Another Nintendo console, another "Mario" game. The loveable red plumber has hopped his way onto every console from the big N in some way, shape, or form and almost every installment has brought something new to the table.

"Super Mario World" on the Super Nintendo introduced players to Yoshi and was the first 16-bit iteration of the series. "Mario 64" showed the world how 3D platformers were done. "Galaxy" explored platforming using spherical worlds and other complex geometries. However, after that, the series was more content to play it safe. "New Super Mario Bros U" and "Super Mario 3D World" were still well regarded, but didn't really innovate or elevate the series the way previous entries such as "64," "Sunshine," or "Galaxy" did.

Fortunately, while the newest title, "Odyssey" doesn't look like it's going to change the face of gaming, it still adds some neat ideas to the formula and adds a new world, unlike anything Mario has gone to.

Living for the City

To my surprise, New Donk City, the New York-esque city featured in the game's trailers, was not a hub world. It was one of the two levels available to play at the booth. Both this and the desert level use the "64" design of exploring a playground filled with challenges and secrets.

Mario also controls very much like he did in that game with the addition of some new moves. Cappy, the sentient hat on Mario's head, can be used as a projectile that can smash object and allow him to posses enemies such as Bullet Bills and stone idols.

Possessing these creatures is crucial to solving puzzles and finding secrets.

Another notable addition is the many vehicles that Mario can hop on and ride. In New Donk City, Mario can use a moped to traverse through the city at a faster pace.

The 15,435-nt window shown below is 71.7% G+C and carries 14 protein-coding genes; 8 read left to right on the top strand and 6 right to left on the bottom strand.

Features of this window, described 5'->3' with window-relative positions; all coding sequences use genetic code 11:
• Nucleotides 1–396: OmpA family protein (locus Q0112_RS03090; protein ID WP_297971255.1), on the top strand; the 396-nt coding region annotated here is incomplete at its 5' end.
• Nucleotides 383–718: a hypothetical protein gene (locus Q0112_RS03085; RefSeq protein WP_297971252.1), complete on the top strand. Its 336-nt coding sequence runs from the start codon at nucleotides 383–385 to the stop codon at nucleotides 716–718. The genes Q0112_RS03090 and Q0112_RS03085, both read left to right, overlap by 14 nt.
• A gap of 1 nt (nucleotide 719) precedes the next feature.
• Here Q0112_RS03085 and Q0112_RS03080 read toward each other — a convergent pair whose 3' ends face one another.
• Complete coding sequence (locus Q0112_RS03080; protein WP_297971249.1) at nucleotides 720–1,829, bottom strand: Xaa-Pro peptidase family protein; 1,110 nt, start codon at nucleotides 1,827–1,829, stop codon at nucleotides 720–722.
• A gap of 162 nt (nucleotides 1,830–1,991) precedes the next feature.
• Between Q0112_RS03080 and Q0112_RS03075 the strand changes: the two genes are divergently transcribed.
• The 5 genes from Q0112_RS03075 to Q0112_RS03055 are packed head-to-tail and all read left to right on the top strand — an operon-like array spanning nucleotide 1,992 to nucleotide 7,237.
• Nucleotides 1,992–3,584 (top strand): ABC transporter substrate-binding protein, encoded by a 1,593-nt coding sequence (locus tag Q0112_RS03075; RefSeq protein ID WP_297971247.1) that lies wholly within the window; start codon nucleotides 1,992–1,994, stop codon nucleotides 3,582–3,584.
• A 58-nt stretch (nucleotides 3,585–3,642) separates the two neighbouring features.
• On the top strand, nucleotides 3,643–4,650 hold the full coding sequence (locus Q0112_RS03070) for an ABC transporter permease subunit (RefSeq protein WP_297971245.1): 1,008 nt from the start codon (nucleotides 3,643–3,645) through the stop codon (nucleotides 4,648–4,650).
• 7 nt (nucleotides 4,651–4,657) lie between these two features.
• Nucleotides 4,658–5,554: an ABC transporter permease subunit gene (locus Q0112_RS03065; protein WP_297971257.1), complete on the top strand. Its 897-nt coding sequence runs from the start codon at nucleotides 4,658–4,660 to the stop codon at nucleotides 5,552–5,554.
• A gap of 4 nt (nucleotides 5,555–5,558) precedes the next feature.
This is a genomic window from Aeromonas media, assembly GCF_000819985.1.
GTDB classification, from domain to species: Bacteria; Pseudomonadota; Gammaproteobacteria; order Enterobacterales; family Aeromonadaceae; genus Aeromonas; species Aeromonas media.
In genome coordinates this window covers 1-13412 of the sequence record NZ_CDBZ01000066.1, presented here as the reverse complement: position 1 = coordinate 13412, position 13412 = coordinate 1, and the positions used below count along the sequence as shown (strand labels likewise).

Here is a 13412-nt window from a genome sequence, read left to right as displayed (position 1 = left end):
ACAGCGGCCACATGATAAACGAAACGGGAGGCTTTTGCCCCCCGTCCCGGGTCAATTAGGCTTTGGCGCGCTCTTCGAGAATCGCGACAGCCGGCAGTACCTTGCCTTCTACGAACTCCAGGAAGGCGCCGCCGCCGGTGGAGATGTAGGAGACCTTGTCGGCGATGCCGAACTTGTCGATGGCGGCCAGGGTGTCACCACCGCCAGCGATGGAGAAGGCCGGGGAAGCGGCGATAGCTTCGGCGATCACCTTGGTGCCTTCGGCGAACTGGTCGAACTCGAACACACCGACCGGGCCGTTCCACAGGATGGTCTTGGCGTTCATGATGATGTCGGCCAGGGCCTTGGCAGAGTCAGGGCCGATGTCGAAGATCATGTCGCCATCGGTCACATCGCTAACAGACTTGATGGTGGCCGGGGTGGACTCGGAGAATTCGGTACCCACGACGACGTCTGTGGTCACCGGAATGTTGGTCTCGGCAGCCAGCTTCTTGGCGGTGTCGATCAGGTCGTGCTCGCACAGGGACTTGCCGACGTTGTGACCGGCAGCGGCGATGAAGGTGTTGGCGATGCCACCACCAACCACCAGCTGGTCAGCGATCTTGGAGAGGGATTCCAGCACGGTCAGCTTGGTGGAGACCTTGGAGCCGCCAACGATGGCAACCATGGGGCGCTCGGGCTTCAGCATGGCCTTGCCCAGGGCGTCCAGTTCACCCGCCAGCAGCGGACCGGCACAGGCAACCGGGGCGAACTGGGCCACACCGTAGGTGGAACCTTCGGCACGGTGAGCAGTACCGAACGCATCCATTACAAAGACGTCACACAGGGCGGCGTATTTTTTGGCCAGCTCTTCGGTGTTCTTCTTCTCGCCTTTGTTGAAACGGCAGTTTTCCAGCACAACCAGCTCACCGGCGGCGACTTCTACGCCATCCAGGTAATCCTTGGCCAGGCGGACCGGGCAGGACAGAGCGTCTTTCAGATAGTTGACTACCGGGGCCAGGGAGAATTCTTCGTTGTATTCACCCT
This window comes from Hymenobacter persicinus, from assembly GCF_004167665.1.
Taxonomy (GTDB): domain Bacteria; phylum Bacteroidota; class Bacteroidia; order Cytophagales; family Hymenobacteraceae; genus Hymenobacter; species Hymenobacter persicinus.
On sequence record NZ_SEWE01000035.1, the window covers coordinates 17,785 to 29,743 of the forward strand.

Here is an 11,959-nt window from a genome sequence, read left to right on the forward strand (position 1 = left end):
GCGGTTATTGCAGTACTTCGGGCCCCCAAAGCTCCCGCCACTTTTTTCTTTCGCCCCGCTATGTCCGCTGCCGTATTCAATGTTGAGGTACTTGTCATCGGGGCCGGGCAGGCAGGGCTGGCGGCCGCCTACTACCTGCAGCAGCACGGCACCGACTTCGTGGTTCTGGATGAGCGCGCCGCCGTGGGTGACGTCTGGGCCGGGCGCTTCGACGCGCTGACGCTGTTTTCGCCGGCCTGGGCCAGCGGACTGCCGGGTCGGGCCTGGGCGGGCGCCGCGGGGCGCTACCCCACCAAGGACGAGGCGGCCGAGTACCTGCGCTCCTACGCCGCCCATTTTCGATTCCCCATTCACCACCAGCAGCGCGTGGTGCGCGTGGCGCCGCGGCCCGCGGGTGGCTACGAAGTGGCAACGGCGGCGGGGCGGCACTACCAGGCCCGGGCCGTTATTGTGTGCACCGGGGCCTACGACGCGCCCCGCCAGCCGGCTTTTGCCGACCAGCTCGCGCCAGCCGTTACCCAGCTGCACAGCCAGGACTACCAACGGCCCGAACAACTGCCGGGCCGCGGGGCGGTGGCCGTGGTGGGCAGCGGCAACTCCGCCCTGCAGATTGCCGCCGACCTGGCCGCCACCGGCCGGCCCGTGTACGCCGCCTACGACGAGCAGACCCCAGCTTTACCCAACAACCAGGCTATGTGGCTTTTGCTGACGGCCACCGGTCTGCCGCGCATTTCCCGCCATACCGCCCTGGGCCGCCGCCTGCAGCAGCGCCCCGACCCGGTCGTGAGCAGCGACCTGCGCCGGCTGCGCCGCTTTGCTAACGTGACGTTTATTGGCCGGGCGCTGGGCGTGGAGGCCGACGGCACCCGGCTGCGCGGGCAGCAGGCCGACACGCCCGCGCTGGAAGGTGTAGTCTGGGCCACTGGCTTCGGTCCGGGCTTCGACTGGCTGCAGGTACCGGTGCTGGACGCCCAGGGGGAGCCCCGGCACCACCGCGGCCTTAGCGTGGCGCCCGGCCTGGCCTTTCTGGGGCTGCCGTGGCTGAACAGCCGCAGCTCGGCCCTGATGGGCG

Old school charm

One thing that's sure to evoke nostalgic feelings is Mario's New ability to transform into an 8-bit sprite to traverse through pixelated pipes.

Another callback to the original games is the return of Pauline, Mario's former love interest from his debut appearance, "Donkey Kong." She appears as the mayor of the aforementioned New Donk City. The street names in the city are also named after characters from the "Donkey Kong Country" franchise.

A few major gripes I have included the level design and the characters.

Whenever I collected a moon fragment (this game's version of power stars,) Mario then respawns back to a place that I didn't want him to. I would have preferred if the game let me carry on as I was like other platformers such as "Banjo Kazooie." Also, the NPCs of New Donk City just feel so jarring next to characters such as Mario or Pauline.

But these are just petty niggles in what is otherwise shaping up to be the title that breathes new life into this classic franchise. Look for it on October 27th for the Nintendo Switch.